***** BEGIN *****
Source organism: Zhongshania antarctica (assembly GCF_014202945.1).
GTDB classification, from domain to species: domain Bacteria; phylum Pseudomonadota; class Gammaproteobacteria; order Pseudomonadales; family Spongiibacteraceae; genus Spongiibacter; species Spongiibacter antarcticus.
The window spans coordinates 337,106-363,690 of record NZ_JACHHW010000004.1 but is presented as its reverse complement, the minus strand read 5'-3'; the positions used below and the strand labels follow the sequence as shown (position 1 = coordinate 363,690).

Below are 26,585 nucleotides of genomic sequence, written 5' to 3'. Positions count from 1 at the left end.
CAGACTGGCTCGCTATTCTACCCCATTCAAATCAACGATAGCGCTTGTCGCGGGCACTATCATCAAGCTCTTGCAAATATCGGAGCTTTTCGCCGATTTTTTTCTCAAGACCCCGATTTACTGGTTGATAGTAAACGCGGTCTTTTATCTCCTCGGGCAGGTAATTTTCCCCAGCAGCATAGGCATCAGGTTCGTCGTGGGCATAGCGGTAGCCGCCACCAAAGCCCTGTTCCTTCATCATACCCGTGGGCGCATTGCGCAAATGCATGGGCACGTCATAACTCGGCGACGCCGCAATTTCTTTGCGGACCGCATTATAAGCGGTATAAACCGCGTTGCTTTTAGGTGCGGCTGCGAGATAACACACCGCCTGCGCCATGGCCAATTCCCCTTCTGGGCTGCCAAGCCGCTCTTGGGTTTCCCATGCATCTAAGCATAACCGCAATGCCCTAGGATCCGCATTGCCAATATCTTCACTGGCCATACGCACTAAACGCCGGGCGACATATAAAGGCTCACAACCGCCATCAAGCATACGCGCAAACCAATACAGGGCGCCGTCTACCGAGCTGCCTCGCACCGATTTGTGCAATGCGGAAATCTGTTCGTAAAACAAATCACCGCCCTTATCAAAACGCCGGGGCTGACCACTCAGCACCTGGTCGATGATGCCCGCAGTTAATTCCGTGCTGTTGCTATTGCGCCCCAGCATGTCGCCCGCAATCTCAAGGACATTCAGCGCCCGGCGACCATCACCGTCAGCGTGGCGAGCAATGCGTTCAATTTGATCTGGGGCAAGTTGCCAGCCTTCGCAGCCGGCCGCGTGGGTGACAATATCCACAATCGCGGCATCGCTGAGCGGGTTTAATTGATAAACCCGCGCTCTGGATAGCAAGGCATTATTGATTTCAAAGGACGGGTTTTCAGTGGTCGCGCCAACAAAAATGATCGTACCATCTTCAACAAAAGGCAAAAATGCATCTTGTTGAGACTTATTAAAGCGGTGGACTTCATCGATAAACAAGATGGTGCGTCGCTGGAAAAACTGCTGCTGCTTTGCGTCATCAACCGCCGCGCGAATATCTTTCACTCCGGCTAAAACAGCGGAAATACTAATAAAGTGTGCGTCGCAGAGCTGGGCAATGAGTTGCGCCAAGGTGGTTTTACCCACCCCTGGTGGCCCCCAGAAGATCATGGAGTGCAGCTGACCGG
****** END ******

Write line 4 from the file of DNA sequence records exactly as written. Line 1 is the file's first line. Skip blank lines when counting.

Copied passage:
Below are 26,585 nucleotides of genomic sequence, written 5' to 3'. Positions count from 1 at the left end.